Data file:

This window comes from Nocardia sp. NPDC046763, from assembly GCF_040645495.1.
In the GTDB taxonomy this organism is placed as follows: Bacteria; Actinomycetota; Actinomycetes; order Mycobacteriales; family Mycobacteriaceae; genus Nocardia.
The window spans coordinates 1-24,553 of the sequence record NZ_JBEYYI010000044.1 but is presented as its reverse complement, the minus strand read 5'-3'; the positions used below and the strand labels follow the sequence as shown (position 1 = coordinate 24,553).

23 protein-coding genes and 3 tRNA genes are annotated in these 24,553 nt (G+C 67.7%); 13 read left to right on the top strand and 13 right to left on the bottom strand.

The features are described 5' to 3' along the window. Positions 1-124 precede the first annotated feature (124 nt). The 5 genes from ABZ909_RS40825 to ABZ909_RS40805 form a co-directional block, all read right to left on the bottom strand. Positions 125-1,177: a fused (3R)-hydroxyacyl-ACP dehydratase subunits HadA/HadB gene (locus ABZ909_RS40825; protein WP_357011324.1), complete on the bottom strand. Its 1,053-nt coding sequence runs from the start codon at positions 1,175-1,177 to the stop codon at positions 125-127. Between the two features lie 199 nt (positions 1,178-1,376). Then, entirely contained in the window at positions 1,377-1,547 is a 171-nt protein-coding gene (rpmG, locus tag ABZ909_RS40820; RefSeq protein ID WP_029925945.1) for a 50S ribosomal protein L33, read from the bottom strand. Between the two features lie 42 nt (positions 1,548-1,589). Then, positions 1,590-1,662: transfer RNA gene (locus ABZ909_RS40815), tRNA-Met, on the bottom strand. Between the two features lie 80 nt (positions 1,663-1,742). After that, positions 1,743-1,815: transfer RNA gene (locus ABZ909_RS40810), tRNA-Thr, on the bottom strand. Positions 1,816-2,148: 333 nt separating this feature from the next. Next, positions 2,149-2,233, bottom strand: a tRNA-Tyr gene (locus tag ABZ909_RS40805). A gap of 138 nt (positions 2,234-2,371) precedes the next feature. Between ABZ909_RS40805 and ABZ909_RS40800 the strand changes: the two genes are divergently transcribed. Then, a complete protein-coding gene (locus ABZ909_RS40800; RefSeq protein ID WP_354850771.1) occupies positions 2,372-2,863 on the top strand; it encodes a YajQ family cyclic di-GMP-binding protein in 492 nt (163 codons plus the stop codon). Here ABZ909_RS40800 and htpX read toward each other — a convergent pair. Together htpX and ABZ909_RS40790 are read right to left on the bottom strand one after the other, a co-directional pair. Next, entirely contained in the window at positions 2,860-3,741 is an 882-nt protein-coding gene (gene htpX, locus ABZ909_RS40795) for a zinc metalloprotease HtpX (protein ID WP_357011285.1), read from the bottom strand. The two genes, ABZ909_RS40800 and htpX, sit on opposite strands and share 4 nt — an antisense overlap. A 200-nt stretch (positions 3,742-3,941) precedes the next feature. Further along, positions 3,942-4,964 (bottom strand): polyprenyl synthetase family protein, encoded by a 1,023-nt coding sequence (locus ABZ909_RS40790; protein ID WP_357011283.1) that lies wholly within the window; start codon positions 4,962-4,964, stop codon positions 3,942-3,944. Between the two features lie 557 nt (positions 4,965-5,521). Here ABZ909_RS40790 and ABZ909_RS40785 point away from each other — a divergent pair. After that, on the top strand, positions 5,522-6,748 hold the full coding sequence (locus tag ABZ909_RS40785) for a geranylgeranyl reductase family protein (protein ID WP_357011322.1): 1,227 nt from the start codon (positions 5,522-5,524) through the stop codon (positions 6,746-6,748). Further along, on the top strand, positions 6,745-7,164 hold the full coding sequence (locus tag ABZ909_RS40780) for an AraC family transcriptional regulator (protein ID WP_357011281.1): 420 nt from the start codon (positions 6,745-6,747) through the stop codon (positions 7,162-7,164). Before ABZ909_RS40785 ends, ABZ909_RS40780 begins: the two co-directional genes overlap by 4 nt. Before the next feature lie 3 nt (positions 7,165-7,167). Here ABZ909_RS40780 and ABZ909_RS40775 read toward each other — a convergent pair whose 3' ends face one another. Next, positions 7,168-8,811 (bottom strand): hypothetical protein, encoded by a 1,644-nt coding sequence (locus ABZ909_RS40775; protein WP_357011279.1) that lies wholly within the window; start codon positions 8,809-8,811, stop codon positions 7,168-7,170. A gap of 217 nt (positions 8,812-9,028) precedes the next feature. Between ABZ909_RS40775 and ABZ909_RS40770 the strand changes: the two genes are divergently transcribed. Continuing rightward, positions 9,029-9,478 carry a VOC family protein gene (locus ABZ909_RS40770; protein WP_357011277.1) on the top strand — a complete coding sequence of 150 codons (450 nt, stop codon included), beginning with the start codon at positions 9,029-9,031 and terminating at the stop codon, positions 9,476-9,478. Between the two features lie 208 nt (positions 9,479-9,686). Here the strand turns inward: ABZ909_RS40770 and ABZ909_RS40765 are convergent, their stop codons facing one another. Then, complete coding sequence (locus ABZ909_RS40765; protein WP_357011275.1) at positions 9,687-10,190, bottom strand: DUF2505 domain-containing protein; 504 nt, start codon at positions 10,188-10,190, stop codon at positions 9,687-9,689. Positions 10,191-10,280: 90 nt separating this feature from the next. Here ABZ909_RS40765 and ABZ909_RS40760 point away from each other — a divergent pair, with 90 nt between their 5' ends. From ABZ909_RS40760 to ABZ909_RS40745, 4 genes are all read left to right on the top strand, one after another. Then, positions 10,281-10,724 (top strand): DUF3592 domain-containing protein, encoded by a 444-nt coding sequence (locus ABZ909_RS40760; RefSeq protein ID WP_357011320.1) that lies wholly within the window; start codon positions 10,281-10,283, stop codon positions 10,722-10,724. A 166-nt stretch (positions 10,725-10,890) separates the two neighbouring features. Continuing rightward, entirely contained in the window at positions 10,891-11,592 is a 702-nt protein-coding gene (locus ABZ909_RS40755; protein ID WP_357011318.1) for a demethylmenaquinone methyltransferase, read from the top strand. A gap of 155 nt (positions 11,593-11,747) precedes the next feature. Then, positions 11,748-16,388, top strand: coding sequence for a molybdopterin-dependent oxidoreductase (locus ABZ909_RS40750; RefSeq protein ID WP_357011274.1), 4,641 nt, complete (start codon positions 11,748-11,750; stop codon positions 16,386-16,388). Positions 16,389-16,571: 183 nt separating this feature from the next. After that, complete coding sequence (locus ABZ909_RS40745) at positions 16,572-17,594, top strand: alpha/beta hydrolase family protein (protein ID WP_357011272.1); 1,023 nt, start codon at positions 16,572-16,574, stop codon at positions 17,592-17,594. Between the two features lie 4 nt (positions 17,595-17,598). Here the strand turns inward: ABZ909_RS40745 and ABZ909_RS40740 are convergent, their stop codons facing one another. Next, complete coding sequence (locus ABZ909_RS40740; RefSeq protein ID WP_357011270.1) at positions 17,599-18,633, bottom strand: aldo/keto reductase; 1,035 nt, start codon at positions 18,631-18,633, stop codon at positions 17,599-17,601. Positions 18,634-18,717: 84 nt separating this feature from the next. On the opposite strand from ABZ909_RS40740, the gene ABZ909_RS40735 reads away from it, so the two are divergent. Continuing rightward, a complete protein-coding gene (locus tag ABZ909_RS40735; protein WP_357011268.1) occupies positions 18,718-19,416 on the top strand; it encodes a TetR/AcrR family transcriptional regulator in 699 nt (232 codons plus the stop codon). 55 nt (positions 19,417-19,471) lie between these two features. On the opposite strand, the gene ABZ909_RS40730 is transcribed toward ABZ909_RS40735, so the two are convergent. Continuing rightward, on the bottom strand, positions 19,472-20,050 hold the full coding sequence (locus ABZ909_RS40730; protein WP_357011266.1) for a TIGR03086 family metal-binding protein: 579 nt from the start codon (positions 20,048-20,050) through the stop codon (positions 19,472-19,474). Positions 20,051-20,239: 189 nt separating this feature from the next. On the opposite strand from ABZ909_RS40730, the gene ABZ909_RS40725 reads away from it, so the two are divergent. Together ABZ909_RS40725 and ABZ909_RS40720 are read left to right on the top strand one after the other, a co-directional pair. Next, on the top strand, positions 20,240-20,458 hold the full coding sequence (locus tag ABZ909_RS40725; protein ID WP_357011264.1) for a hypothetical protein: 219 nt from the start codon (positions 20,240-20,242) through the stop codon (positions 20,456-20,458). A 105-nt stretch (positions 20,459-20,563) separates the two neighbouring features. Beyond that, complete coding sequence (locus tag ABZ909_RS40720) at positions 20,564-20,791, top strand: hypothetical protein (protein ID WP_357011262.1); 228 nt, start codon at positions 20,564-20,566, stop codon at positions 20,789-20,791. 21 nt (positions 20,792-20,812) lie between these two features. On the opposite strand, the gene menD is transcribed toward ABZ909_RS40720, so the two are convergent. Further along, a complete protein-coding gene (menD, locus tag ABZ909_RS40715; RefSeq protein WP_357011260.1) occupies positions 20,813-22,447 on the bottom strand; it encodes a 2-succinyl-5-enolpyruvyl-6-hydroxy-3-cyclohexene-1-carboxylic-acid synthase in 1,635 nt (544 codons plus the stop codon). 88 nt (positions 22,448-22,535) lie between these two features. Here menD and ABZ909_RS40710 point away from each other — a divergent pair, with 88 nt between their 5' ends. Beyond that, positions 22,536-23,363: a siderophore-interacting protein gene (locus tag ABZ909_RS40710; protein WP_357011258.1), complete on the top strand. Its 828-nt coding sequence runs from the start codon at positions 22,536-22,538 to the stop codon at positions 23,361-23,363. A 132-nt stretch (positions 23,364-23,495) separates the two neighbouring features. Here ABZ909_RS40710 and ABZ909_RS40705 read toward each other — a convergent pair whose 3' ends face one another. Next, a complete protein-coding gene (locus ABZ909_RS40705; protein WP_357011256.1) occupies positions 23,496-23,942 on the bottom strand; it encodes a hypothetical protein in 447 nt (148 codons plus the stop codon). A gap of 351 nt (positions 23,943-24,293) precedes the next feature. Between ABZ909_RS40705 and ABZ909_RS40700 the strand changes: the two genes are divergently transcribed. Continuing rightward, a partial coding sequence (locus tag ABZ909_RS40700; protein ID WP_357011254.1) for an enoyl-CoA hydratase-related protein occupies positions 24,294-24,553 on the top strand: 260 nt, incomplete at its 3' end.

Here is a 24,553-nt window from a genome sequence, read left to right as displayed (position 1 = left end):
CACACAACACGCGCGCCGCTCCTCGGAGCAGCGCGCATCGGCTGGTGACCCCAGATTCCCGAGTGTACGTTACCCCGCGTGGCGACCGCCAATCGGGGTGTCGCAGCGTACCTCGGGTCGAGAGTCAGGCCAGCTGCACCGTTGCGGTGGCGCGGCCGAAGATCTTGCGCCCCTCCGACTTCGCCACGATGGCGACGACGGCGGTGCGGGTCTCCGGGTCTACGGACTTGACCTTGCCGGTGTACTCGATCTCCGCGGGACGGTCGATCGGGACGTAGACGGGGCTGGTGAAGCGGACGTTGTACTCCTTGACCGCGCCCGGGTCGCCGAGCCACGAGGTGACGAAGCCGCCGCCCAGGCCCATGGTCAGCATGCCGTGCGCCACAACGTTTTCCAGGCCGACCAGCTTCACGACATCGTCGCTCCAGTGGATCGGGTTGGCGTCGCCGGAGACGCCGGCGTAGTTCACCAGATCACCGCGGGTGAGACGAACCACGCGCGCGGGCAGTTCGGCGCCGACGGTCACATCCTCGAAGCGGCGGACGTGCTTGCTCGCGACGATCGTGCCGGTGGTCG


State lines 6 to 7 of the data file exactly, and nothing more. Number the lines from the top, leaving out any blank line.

Here is a 24,553-nt window from a genome sequence, read left to right as displayed (position 1 = left end):
CACACAACACGCGCGCCGCTCCTCGGAGCAGCGCGCATCGGCTGGTGACCCCAGATTCCCGAGTGTACGTTACCCCGCGTGGCGACCGCCAATCGGGGTGTCGCAGCGTACCTCGGGTCGAGAGTCAGGCCAGCTGCACCGTTGCGGTGGCGCGGCCGAAGATCTTGCGCCCCTCCGACTTCGCCACGATGGCGACGACGGCGGTGCGGGTCTCCGGGTCTACGGACTTGACCTTGCCGGTGTACTCGATCTCCGCGGGACGGTCGATCGGGACGTAGACGGGGCTGGTGAAGCGGACGTTGTACTCCTTGACCGCGCCCGGGTCGCCGAGCCACGAGGTGACGAAGCCGCCGCCCAGGCCCATGGTCAGCATGCCGTGCGCCACAACGTTTTCCAGGCCGACCAGCTTCACGACATCGTCGCTCCAGTGGATCGGGTTGGCGTCGCCGGAGACGCCGGCGTAGTTCACCAGATCACCGCGGGTGAGACGAACCACGCGCGCGGGCAGTTCGGCGCCGACGGTCACATCCTCGAAGCGGCGGACGTGCTTGCTCGCGACGATCGTGCCGGTGGTCG